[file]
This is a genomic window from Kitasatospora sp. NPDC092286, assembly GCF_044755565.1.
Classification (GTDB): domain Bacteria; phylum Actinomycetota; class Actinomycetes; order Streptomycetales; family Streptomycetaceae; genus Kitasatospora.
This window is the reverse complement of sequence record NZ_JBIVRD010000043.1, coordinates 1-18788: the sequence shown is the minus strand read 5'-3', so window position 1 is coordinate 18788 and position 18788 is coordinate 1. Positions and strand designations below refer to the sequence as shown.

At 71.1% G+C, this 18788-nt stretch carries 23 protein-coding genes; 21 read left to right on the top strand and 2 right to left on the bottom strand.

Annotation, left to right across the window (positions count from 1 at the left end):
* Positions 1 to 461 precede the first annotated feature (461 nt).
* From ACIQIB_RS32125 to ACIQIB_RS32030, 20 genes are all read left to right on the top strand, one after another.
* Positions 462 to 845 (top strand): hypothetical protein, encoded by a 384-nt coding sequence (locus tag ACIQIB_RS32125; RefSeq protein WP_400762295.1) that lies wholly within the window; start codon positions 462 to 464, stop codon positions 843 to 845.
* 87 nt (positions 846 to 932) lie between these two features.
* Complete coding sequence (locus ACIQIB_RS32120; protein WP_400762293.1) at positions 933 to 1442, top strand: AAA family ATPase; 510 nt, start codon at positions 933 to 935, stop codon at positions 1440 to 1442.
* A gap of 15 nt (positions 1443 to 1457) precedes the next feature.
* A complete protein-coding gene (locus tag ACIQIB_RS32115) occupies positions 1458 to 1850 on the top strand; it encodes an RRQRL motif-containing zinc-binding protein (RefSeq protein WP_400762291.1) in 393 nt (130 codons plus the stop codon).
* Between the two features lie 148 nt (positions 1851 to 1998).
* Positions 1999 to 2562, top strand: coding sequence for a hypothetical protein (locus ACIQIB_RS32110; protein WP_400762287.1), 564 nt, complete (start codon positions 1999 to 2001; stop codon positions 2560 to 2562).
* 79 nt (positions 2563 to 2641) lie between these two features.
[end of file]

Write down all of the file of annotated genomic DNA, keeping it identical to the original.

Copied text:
This is a genomic window from Kitasatospora sp. NPDC092286, assembly GCF_044755565.1.
Classification (GTDB): domain Bacteria; phylum Actinomycetota; class Actinomycetes; order Streptomycetales; family Streptomycetaceae; genus Kitasatospora.
This window is the reverse complement of sequence record NZ_JBIVRD010000043.1, coordinates 1-18788: the sequence shown is the minus strand read 5'-3', so window position 1 is coordinate 18788 and position 18788 is coordinate 1. Positions and strand designations below refer to the sequence as shown.

At 71.1% G+C, this 18788-nt stretch carries 23 protein-coding genes; 21 read left to right on the top strand and 2 right to left on the bottom strand.

Annotation, left to right across the window (positions count from 1 at the left end):
* Positions 1 to 461 precede the first annotated feature (461 nt).
* From ACIQIB_RS32125 to ACIQIB_RS32030, 20 genes are all read left to right on the top strand, one after another.
* Positions 462 to 845 (top strand): hypothetical protein, encoded by a 384-nt coding sequence (locus tag ACIQIB_RS32125; RefSeq protein WP_400762295.1) that lies wholly within the window; start codon positions 462 to 464, stop codon positions 843 to 845.
* 87 nt (positions 846 to 932) lie between these two features.
* Complete coding sequence (locus ACIQIB_RS32120; protein WP_400762293.1) at positions 933 to 1442, top strand: AAA family ATPase; 510 nt, start codon at positions 933 to 935, stop codon at positions 1440 to 1442.
* A gap of 15 nt (positions 1443 to 1457) precedes the next feature.
* A complete protein-coding gene (locus tag ACIQIB_RS32115) occupies positions 1458 to 1850 on the top strand; it encodes an RRQRL motif-containing zinc-binding protein (RefSeq protein WP_400762291.1) in 393 nt (130 codons plus the stop codon).
* Between the two features lie 148 nt (positions 1851 to 1998).
* Positions 1999 to 2562, top strand: coding sequence for a hypothetical protein (locus ACIQIB_RS32110; protein WP_400762287.1), 564 nt, complete (start codon positions 1999 to 2001; stop codon positions 2560 to 2562).
* 79 nt (positions 2563 to 2641) lie between these two features.